BY JAY REISS The first time I left the United States was with my sister on a trip to the Middle East—Israel—the ‘Holy Land.’ Israel is constantly recruiting Jews from around the world to move there. For many Jews who make aliyah (moving ‘back’ to Israel) the birthright program is their first step. While I am grateful to have toured Israel and seen some of the most sacred and contested land in human history, I am not planning to move anytime soon.
A bright light flashed and filled the room with a warm glow. I felt my body spin and turn into a sitting position, as if propelled by invisible hands. Blindness met me and my eyes struggled to adjust to my new surroundings. Nothing. There was nothing but blackness to adjust to. Surroundings simply didn’t seem to exist here.
I have Scrabble pieces in my hand, two “E’s,” two “L’s,” an “I,” a “K,” an “O” and a “V.” I place them in a Yahtzee cup, because why not! I scramble the Scrabble pieces relishing the Clink, Clank, Clunk, Click, Clank, Clunk from the pieces clashing against themselves and the plastic. I let them scatter across the table.
He did not view himself as homeless, just a minimalist. He spends his days touring the city of Worcester with his trusty shopping cart. There is a road that the sun kissed at just the right time. This was his favorite road, even though the hill tested the wheels on his trusty shopping cart. He ventured there every day during rush hour.
I bite my nails when I’m nervous. It’s an annoying habit I’ve never been able to break. My mother used to wrap Band-Aids around the pads of my fingertips or paint the tops a sour blue color when I was younger in an attempt to make me stop.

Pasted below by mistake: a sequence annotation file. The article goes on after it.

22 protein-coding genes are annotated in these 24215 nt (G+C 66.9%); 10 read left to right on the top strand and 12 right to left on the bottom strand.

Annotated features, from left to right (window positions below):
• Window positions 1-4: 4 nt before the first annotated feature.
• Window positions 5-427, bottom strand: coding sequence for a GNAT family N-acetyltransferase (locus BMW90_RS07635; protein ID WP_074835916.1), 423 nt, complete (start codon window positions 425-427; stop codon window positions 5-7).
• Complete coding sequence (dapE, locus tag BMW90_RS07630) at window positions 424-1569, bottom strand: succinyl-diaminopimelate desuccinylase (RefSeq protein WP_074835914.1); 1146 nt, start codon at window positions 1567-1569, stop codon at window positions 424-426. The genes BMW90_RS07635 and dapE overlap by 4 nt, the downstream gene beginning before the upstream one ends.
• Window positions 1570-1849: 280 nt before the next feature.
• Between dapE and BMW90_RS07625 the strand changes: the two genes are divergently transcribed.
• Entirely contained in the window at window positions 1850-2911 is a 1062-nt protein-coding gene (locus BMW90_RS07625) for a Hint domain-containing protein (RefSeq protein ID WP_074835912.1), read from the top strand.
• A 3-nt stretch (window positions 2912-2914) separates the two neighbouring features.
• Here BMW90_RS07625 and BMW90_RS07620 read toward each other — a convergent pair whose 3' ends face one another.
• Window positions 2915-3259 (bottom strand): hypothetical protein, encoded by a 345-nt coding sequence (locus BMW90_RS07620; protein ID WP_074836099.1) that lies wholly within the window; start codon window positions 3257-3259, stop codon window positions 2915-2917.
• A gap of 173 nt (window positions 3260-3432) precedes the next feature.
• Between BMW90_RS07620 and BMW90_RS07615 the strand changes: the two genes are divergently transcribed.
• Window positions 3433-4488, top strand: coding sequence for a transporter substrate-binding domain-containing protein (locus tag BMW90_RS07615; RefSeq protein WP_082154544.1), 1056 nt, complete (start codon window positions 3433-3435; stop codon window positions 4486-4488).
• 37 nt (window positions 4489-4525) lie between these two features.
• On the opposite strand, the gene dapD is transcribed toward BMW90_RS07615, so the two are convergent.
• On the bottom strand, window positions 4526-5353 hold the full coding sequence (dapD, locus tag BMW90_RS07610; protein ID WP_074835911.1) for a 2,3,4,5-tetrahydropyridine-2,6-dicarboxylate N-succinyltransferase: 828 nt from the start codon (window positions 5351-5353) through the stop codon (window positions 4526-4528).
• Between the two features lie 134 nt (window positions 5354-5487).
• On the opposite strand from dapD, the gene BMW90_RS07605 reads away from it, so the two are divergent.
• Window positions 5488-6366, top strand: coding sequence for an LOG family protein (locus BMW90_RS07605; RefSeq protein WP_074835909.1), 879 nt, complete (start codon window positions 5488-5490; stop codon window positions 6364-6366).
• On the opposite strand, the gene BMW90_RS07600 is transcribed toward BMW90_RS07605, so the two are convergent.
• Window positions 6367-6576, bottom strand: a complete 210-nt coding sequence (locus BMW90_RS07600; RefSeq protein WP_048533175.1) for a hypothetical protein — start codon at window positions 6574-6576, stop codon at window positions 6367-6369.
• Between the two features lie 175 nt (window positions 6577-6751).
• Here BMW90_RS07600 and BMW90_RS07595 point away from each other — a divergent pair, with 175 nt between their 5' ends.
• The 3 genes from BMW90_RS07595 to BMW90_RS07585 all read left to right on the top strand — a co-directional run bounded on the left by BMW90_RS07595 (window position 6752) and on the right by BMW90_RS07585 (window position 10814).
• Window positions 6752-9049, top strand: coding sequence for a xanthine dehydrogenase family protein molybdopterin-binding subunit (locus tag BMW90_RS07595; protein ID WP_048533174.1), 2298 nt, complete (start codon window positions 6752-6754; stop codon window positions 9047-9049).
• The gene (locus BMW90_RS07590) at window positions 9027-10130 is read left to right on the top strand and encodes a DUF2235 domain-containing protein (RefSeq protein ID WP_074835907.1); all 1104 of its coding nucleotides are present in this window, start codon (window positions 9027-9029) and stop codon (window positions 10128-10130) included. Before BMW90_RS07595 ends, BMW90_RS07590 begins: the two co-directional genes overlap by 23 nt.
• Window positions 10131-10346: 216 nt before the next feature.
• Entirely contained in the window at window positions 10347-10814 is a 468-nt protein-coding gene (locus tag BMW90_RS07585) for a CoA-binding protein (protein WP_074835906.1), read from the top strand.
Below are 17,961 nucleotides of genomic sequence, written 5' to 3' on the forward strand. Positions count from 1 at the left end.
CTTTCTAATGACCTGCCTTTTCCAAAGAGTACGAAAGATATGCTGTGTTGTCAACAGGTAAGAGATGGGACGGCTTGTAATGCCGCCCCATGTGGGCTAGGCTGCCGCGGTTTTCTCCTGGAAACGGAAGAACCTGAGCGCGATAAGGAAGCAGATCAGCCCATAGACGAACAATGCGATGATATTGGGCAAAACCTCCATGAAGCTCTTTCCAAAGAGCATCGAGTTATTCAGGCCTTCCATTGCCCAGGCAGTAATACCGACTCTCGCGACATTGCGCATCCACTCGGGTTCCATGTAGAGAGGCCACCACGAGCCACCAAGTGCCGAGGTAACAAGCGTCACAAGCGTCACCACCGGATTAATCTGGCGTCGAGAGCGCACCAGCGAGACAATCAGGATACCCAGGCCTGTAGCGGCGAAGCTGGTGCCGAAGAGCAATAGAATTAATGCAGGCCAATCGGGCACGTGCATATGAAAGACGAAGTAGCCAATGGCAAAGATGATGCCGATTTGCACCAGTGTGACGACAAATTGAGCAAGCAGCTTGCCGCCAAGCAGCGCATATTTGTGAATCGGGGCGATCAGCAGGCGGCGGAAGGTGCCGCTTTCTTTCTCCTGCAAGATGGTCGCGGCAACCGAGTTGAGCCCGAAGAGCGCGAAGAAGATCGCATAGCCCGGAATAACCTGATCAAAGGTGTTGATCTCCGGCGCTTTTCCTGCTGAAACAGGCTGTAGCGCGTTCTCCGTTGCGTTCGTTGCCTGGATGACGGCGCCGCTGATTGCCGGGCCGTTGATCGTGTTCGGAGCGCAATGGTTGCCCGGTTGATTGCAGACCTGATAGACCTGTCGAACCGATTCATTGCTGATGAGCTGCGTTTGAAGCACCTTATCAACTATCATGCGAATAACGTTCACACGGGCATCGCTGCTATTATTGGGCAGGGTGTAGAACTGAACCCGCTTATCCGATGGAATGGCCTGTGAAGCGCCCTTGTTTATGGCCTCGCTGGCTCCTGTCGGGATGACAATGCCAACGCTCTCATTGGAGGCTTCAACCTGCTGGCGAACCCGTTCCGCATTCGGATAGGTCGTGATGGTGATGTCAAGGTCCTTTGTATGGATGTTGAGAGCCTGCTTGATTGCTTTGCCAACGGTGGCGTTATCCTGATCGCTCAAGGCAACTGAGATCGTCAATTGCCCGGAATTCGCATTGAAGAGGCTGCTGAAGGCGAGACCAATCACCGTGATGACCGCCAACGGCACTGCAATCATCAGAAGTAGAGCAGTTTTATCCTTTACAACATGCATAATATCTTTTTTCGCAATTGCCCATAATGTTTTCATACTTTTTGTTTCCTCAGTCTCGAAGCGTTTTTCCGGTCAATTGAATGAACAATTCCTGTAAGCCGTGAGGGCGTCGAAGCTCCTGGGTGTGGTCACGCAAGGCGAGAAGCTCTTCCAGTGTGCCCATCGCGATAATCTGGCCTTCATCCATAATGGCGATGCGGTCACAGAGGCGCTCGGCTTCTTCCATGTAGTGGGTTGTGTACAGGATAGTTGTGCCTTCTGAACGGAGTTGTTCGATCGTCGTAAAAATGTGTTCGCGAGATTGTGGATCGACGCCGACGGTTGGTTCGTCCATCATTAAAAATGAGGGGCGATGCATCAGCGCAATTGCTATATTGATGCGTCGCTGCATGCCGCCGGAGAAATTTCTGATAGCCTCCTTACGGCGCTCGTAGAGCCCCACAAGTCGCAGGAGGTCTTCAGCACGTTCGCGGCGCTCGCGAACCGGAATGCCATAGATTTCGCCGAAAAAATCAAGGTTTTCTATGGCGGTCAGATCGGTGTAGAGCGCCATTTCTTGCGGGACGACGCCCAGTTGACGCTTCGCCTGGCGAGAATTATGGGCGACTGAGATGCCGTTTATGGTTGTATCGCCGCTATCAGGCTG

“That’s not healthy,” she’d say, “You have to let it go.”
I roll over to my side. My blankets are intertwined with my legs. As I struggle for them to release me, I remember my best friend, Trevor, is asleep on the floor. I stop and call a truce. My phone buzzes. I reach over to grab it when my fingers miss. It falls onto the floor, landing on top of Trevor’s chest.
It was a dreary, overcast day in Memphis. A woman awoke that morning in her apartment, to find that two men had broken in. One of them was holding a knife. Later, she would give the police a description, a name and an address. But that night, before the men left her home, the men assaulted her and took her television set.
So dark, so cold, and oh so silent. Damn that witch. If only I knew what I was getting myself into when I accepted the gift of immortality. I wish I was lucky enough to just go to hell. It would be a whole lot more exciting than this. How long have I been drifting here aimlessly in space anyway, with only my own inner thoughts to keep me company.
In the kitchen the lights create a soft cocoon of light and she settles there, elbows caked in crumbs as they lean against the kitchen counter. To her left sits the door, the shades drawn over the tiny window above the lock and knob.
Over the rolling grasslands and the black chestnut forests, the husky frog ponds with clusters of cattails and the vast gourd and squash farms lining the dirt pathway, laid a small town tucked away in a serene nook. Each little home was built at a distance from one another, yet were never too far apart to carry the sense of community.